BC to file reference case in fight against Trans Mountain pipeline project

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BC will file a reference case in the provincial Court of Appeal by the end of this month to determine if it has jurisdiction over the Trans Mountain pipeline expansion project.

Attorney General David Eby made the announcement on Wednesday.

“This process is about BC’s right under the Constitution to regulate against the deleterious impacts on the environment, on the economy, on the provincial interests — whether it’s an inter-provincial project or a provincial project,” Eby told reporters at the Legislature on Wednesday.

In Canadian law, governments submit a reference question to the courts to ask for an advisory opinion on a major legal issue.

Thousands of people march during a protest against the Kinder Morgan Trans Mountain Pipeline expansion in Vancouver on Nov. 19, 2016. The proposed $7.4-billion expansion would nearly triple the capacity of the pipeline that carries crude oil from near Edmonton to the Vancouver area to be loaded on tankers and shipped overseas.

The filing is BC’s latest move in the ongoing deadlock between the western province and Alberta over the $7.4-billion project, which runs from Edmonton to Burnaby.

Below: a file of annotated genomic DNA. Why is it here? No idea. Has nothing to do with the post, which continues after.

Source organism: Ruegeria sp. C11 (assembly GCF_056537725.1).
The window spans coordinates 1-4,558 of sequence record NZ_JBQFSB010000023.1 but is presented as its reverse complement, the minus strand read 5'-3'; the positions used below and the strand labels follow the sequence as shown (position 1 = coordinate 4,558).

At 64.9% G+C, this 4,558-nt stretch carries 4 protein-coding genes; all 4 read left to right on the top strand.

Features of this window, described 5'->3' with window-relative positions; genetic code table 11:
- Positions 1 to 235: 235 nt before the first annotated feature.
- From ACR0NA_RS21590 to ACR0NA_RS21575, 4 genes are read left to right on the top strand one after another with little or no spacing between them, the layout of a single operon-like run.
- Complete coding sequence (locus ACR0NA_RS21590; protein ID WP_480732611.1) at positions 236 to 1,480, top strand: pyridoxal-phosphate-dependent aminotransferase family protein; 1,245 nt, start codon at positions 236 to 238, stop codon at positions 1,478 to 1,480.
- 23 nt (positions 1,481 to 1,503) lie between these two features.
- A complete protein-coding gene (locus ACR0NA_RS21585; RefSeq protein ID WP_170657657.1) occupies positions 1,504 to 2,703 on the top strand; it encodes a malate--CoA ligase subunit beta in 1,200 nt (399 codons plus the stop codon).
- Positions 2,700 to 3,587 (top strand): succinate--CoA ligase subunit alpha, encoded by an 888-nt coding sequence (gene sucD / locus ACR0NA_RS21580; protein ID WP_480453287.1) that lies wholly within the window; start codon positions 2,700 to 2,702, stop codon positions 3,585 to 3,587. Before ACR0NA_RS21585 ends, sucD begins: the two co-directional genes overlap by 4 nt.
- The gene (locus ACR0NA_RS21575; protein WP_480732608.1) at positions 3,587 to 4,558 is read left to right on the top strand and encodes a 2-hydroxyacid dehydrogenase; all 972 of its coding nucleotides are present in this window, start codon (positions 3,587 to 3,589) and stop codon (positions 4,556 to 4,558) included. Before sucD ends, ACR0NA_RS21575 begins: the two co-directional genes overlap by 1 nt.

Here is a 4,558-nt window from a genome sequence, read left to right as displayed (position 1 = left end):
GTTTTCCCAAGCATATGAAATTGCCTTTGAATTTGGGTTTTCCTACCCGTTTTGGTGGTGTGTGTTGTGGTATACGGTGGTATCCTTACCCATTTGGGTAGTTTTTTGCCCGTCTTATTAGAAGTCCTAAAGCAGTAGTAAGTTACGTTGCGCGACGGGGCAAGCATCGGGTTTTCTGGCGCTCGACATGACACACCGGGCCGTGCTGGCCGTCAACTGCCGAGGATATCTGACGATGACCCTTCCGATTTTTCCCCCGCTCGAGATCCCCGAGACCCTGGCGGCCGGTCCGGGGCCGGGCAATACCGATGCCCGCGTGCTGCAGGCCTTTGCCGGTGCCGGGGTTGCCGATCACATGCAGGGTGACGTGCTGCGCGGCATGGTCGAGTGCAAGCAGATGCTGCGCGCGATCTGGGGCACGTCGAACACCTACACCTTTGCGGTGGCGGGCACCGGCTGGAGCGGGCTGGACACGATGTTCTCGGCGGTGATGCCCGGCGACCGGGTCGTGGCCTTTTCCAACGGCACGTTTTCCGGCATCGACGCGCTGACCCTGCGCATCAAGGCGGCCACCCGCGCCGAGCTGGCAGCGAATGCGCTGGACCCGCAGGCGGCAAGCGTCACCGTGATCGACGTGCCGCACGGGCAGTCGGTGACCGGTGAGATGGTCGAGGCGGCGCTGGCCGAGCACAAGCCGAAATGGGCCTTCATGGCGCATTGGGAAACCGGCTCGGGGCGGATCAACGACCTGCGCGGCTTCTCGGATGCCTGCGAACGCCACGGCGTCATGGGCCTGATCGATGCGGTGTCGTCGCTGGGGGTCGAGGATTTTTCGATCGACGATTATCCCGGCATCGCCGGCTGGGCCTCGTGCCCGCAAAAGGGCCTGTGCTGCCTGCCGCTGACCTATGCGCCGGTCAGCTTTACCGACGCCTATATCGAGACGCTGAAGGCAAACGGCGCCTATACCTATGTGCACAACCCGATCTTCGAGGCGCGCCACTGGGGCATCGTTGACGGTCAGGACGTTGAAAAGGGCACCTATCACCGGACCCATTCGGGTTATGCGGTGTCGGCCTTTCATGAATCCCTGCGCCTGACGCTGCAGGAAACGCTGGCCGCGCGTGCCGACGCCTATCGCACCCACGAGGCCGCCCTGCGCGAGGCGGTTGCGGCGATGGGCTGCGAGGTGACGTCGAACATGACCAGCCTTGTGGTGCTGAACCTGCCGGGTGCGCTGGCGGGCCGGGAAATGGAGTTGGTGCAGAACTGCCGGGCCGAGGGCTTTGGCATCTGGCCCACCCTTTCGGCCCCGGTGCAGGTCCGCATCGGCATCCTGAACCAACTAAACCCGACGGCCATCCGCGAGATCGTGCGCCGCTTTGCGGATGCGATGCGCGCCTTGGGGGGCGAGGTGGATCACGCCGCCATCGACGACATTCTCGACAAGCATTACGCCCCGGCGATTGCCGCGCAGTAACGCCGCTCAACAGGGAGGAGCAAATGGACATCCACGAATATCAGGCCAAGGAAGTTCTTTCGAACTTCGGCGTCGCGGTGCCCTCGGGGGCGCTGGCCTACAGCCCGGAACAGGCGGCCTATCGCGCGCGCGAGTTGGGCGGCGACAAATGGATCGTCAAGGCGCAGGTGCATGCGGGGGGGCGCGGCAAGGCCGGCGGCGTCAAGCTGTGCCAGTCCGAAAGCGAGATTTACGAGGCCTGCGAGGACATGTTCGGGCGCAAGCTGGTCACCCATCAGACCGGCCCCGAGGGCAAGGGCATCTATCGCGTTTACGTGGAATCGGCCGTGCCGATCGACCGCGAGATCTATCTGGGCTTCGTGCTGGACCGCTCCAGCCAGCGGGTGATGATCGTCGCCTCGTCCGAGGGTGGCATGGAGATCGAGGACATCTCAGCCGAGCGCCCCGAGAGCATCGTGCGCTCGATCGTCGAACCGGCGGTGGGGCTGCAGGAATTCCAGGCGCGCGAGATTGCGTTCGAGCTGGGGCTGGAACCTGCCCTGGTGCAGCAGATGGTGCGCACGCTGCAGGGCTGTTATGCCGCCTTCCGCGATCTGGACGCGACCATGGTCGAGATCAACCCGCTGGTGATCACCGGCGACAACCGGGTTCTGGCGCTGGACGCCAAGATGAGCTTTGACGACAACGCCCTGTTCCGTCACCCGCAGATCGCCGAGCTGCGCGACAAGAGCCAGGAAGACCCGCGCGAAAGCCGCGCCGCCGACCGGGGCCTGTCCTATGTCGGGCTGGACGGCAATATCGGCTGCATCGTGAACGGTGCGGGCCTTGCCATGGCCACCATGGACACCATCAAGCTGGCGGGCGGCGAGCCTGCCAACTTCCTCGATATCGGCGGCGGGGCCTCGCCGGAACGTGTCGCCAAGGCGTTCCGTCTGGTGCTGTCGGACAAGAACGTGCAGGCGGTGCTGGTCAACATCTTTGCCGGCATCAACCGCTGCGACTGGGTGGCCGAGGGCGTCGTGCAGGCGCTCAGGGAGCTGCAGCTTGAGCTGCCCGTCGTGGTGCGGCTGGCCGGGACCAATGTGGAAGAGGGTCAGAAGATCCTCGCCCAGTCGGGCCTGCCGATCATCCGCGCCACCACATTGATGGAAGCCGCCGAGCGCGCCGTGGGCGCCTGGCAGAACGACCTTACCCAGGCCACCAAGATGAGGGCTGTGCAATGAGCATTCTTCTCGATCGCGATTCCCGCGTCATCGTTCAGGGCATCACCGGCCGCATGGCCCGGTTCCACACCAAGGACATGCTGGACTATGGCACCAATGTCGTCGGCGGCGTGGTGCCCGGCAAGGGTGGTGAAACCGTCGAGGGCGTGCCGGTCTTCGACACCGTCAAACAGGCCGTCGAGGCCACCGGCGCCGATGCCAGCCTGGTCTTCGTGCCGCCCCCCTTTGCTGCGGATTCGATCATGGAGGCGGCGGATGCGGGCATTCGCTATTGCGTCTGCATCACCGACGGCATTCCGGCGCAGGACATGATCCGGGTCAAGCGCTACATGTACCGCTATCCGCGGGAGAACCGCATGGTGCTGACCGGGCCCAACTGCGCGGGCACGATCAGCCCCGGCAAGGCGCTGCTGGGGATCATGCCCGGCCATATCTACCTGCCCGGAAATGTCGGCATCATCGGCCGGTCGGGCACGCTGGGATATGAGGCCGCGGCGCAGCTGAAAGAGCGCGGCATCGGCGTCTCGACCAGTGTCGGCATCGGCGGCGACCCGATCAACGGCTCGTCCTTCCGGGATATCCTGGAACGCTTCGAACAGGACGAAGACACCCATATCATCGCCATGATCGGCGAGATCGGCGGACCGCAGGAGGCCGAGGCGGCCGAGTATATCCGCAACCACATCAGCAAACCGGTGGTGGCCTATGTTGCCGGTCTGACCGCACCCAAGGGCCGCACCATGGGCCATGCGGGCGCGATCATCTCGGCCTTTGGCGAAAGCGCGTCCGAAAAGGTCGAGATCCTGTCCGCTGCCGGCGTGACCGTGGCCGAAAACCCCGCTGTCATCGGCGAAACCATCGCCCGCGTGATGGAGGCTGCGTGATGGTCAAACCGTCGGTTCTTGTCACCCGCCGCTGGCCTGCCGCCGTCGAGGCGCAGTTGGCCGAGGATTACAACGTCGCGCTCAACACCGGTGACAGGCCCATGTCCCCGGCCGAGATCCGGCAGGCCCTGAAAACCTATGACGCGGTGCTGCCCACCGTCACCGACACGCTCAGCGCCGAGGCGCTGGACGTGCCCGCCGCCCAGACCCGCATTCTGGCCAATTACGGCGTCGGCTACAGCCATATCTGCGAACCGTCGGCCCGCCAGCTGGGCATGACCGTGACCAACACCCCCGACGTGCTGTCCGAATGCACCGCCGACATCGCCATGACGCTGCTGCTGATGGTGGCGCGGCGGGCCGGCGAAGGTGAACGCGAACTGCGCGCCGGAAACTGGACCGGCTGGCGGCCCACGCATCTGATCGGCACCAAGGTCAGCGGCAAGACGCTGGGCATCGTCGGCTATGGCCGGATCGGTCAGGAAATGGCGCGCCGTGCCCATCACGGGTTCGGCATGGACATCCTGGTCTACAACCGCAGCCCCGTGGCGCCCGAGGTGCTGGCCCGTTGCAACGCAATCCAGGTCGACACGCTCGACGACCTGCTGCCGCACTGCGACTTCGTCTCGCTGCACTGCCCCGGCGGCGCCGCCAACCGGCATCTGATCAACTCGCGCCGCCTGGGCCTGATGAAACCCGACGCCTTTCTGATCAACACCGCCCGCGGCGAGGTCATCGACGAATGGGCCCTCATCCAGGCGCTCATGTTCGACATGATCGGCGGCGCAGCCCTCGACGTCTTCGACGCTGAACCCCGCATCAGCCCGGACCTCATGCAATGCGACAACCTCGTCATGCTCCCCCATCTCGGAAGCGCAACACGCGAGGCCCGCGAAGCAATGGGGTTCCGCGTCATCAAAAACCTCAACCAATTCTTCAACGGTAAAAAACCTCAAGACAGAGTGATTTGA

The federal and Alberta governments support the project, while BC says it’s defending its coast from a potentially catastrophic oil products spill.

 After that, Trudeau called a last-minute meeting with Alberta Premier Rachel Notley and  Premier John Horgan. The political leaders met Sunday in Ottawa to discuss the pipeline and the ongoing deadlock, but their positions remained unchanged.

The prime minister repeated Ottawa’s commitment to ensure the project is finished, saying his government will hold private, financial talks with Kinder Morgan in order to move forward.

Prime Minister Justin Trudeau with Premier John Horgan, left, and Alberta Premier Rachel Notley before a meeting Sunday in Ottawa.

The federal government will be notified of BC’s intention to file a reference case, which will need to go through provincial cabinet before it’s filed.

It’s entirely up to the court to set a date for the hearing, so Eby couldn’t say whether BC will have its day in court before Kinder Morgan’s May 31 deadline.

However, the attorney general said the province deliberately chose to go to its own highest court in the interest of time — he said the government could have asked the federal government if it wanted to submit a joint reference question, in which case the issue could’ve gone straight to the Supreme Court of Canada, but that may have taken longer.

Opponents of the Kinder Morgan oil pipeline protested outside a Liberal Party fundraising event in Vancouve on April 5.

“One of the big factors in forming our decision to go to the Court of Appeal was our desire to get finality around this as soon as possible,” Eby said. “As far as what we’re able to do [on our own] by law, we’re only able to go to the BC Court of Appeal.”

Asked if BC would take the battle to the Supreme Court of Canada if it wasn’t satisfied by the outcome in provincial court, Eby said the province would “cross that bridge when we come to it.”

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